After a lunch break, the discussion moved to a number of expert panels on the genocide. Notable amongst these were a panel discussion on atrocities committed during the Genocide and the expert panel on prosecutable crimes during the Genocide. The panel on atrocities – with Dr. ABM Nasir of North Carolina Central University, Dr. Shelley Feldman of Cornell University and, via phone, Dr. Adam Jones of Gendercide Watch – brought into focus the dearth of source material on the Genocide available in the English language. This lack of material available in English has seriously hindered scholarly study of the 1971 Genocide.

The panel on prosecutable crimes consisted of experts on international law and war crimes. Dr. Keith Nunes, Coordinator of the Holocaust & Genocide Studies program at Kean, moderated the discussion involving Dr. David Matas, Senior Counsel of B’nai Brith of Canada and a member of Canadian delegations to conferences on the International Criminal Court and the Holocaust, Dr. Roza Pati, Professor of Law and Executive Director of the Intercultural Human Rights program at St. Thomas University, and Dr. Roger Clark of Rutgars University School of Law and a former member of the United Nations Committee on Crime Prevention and Control. The discussion focused on the 1973 International Crimes (Tribunals) Act which the Bangladesh government will use as the legal framework for the upcoming Genocide trials. It was pointed out by the panel that the 1973 Act defines genocide more broadly than the legal definition of genocide used in International Law. Specifically, the 1973 Act adds acts against a “political group” to the crime of genocide as defined by the 1951 Convention on the Prevention and Punishment of the Crime of Genocide. Given that the 1973 Act was passed after the crimes of 1971, there is a serious question as to the fairness of the trials if charges are brought against the perpetrators using the expanded definition of genocide beyond what is defined in International Law. In a subsequent conversation I asked Dr. Matas, given the problems with the 1973 Act, should the Bangladesh government go ahead with the Genocide Trials under the Act. He pointed out that it was important to get the process of the trials going, even with the flaws in the Act. He said as long as the charges stayed within the genocide defined in International Law, there was no need to rework the 1973 Act further to maintain the fairness and legitimacy of the trials.

Apart from a few minor hiccups, the conference was a success and a major step forward in the study of the 1971 genocide. I commend the organizers for their continued dedication to the important work that needs to be done. Important issues were raised at this conference. I hope these issues will be addressed.

The conference at Kean highlighted the embarrassing dereliction of duty by the Bangladesh government in preserving for posterity the history of the genocide of 1971. Apart from a wholly inadequate attempt in the early 1980s to bring together and document eyewitness accounts and historical records from the genocide, the failure of the government has been total. It should be a badge of shame for the government that it is left to private citizens to launch efforts like the Liberation War Museum to do what their government should have been doing. The government’s failure has been directly responsible for the distortion of Bangladesh’s history and for the lack of substantial scholarship surrounding one of the most concentrated acts of genocide in modern history. The conference at Kean was a clarion call to the Government of Bangladesh to do what it must do and should do to fulfill its obligations to its citizens and to those who gave their lives in the bloody birth of the country.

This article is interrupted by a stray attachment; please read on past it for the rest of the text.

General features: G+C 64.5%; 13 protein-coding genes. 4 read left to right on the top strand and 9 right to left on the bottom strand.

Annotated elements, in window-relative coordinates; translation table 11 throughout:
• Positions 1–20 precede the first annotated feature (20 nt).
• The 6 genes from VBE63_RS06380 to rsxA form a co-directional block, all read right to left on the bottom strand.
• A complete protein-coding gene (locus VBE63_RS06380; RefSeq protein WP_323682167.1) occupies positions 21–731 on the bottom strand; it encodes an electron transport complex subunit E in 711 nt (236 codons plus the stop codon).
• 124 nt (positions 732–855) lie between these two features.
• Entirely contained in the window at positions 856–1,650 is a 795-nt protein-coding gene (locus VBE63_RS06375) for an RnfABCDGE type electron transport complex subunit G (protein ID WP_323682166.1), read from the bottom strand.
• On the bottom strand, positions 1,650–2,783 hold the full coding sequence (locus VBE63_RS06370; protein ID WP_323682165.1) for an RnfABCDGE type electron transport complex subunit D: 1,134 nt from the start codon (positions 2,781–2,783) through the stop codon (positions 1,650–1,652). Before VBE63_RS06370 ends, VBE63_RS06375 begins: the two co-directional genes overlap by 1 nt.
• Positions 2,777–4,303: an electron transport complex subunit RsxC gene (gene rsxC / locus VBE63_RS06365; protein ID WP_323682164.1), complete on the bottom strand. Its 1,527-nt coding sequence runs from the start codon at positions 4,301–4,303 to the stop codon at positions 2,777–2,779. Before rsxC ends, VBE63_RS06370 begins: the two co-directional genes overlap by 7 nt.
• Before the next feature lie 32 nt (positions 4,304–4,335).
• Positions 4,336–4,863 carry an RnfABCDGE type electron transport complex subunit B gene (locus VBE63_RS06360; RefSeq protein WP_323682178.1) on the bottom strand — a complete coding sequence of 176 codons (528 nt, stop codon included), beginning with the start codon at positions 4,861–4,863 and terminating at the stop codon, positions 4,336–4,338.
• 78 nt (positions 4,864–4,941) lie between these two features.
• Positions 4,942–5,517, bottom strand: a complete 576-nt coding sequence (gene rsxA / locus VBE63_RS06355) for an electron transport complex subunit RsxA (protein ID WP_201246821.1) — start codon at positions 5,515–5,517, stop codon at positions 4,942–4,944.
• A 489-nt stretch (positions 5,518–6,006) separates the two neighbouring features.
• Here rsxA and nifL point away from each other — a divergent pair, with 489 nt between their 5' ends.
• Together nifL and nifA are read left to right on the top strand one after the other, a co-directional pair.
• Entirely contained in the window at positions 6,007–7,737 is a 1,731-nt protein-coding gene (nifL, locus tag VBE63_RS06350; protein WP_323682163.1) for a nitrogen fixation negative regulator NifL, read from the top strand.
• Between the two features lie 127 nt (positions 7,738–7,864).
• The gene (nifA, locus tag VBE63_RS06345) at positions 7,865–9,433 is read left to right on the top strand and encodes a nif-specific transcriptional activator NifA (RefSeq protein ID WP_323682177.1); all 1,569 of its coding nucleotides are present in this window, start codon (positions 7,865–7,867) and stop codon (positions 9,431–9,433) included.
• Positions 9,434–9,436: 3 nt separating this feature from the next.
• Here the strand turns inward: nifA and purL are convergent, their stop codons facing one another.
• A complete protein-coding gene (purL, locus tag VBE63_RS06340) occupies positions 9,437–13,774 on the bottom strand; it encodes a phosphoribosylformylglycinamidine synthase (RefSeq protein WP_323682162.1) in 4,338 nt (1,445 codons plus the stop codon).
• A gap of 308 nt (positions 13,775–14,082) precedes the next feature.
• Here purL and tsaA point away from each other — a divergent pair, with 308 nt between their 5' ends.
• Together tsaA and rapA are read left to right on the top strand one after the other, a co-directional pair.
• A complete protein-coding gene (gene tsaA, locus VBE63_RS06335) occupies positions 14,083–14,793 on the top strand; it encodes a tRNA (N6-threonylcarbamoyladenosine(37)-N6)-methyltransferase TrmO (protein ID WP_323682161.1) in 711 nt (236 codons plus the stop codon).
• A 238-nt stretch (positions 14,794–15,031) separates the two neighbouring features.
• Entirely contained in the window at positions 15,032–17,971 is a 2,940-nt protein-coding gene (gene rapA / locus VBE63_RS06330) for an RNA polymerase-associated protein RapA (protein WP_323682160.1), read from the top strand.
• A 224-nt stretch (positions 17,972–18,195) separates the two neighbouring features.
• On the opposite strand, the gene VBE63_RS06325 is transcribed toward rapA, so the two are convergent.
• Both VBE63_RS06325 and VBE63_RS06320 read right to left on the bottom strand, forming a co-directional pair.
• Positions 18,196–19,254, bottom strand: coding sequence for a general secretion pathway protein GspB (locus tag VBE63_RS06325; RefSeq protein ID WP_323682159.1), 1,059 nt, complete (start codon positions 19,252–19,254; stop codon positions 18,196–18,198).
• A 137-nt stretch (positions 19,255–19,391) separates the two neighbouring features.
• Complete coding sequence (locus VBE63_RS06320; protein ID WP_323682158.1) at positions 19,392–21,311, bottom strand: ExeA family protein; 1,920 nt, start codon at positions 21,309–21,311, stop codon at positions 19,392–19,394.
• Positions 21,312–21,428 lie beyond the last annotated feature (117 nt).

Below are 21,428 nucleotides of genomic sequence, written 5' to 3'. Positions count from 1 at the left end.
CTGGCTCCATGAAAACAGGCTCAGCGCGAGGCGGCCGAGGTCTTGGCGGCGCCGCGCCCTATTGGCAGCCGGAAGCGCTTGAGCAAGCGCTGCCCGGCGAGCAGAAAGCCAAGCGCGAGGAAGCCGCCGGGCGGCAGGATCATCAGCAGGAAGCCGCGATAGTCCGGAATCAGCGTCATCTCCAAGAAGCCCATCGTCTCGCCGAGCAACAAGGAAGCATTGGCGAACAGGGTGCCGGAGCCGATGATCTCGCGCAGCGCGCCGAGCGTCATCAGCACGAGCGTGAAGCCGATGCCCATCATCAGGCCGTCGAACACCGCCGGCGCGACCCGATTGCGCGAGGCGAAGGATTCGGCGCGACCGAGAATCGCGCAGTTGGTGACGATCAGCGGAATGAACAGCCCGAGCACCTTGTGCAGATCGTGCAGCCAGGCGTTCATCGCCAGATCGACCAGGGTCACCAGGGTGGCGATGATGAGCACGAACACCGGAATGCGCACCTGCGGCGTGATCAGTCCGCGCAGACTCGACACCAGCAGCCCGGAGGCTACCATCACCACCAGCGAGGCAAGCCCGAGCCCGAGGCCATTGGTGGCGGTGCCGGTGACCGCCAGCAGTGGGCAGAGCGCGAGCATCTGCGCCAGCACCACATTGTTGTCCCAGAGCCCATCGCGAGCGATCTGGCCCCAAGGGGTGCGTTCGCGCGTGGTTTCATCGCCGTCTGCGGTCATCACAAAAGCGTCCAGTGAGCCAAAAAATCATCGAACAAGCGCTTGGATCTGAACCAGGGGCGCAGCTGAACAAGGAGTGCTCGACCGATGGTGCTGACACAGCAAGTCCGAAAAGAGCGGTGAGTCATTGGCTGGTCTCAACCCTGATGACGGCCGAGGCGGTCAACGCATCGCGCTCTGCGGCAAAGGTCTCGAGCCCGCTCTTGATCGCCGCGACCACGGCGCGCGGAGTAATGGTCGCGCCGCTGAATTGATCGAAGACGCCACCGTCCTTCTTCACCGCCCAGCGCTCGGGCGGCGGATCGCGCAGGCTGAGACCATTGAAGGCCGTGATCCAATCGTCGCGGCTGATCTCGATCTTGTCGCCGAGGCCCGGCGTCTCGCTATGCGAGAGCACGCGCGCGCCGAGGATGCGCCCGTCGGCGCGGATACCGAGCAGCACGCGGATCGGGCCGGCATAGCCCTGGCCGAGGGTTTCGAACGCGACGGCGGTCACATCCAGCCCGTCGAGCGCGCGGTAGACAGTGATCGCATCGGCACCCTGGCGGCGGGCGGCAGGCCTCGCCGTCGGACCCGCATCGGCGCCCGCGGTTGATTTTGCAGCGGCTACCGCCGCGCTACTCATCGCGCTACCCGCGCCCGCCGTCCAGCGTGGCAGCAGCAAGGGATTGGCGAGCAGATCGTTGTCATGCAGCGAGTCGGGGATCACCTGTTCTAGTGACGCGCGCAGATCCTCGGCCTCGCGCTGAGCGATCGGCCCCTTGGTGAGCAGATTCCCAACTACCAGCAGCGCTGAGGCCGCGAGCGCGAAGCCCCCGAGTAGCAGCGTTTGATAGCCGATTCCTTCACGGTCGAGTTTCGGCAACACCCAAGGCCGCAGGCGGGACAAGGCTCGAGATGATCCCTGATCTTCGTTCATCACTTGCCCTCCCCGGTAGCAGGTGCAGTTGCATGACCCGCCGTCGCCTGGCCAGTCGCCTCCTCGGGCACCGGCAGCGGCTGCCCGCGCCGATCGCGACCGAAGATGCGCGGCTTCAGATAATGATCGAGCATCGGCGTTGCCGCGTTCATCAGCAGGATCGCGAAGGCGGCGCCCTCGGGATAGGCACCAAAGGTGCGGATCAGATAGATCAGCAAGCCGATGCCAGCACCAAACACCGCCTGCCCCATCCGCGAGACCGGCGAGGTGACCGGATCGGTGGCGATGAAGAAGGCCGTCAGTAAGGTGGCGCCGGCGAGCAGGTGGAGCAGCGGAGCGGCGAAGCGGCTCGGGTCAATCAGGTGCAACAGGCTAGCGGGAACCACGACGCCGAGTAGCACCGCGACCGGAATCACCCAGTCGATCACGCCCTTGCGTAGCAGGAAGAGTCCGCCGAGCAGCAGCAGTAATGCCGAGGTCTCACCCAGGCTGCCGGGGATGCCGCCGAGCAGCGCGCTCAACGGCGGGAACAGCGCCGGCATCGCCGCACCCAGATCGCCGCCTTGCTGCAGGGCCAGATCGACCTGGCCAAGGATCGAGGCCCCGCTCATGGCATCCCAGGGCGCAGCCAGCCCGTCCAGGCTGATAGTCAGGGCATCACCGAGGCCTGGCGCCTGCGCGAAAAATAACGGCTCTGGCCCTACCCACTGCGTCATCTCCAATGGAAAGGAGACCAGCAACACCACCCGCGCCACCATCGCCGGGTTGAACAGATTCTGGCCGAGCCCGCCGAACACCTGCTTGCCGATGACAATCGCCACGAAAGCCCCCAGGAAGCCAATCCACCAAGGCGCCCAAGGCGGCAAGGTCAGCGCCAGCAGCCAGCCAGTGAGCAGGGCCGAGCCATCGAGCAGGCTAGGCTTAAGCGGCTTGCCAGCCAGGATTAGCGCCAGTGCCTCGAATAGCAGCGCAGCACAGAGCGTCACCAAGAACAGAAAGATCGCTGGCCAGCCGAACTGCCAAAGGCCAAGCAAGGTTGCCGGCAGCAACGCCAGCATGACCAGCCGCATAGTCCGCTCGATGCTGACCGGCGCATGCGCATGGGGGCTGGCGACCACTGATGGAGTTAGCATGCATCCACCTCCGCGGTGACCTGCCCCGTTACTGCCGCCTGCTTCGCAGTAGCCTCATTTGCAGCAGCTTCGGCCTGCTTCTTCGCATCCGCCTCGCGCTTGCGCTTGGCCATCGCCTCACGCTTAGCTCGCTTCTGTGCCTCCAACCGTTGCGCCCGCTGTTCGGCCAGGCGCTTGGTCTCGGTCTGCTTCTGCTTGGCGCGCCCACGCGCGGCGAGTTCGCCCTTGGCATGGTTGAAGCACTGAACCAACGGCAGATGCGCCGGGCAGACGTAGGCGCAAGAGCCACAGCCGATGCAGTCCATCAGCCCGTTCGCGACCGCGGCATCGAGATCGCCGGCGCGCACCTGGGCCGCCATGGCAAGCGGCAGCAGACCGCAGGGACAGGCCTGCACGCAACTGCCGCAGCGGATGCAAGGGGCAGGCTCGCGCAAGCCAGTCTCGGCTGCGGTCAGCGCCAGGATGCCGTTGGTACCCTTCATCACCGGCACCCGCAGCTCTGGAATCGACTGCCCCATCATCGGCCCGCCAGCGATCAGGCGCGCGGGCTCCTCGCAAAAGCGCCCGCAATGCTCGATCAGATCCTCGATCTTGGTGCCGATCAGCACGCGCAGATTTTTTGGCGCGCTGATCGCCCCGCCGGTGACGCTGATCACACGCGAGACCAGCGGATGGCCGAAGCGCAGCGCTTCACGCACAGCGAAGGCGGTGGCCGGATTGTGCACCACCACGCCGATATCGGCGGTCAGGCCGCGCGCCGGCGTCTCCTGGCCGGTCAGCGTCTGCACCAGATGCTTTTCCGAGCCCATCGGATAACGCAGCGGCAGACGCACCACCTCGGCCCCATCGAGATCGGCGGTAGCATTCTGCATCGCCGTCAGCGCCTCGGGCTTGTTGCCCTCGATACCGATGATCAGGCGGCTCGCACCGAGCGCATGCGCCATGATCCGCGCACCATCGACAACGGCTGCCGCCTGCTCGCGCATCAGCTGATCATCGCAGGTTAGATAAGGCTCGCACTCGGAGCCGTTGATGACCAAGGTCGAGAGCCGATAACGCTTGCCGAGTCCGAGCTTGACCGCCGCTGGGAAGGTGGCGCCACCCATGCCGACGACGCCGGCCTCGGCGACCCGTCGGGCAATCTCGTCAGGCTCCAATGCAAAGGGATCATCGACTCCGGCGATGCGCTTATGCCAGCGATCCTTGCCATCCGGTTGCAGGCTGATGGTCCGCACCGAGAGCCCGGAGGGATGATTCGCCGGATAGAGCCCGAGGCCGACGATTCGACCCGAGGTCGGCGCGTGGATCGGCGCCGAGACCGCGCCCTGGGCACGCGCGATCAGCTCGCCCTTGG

Another key takeaway from the conference is the importance of holding Genocide trials that are not only fair but that are seen to be fair as well. The Bangladesh government has a responsibility to the victims as well as posterity to see to it that it maintains the integrity of the upcoming trials. To this end, it should heed advice from international legal experts as it follows through with its obligation to try those responsible for the 1971 Genocide and to bring a measure of justice after nearly four decades of delay.

In terms of who the Bangladesh government intends to prosecute, a comment made by Ambassador Qader during his speech bothered me greatly. I did not get a chance to ask him to clarify his comments, so it is possible that he (I hope) misspoke. The Ambassador mentioned that the Bangladesh government only intends to bring charges against Bangladeshi citizens during the Genocide trials. He said that this decision was made so as not to “upset” foreign governments (read Pakistan and countries of the OIC). This, it seems to me, is a bizarre criteria to use in the pursuit of justice. I can understand the need to first bring to justice those that are within Bangladesh’s jurisdiction. But to exclude those that do not hold Bangladeshi citizenship is wrongheaded and legally unsound. It is well known that many perpetrators have either fled Bangladesh or were members of the Pakistan army. If Bangladesh government is indeed going to use this criteria for prosecution many key actors will continue to escape justice. Some of these perpetrators have taken shelter in Western countries, including the United Kingdom and the United States. To give these perpetrators of genocide continued impunity for their crimes is not only immoral, but will do nothing to convince future perpetrators that the world is serious about preventing genocide. In effect, the government of Bangladesh is saying this: that if you commit a murder or rape in Bangladesh, all you need do to escape justice is flee to another country and become its citizen. This stance will make a mockery of justice. I hope either the Ambassador misspoke or that the Bangladesh government will reconsider its ill considered stance.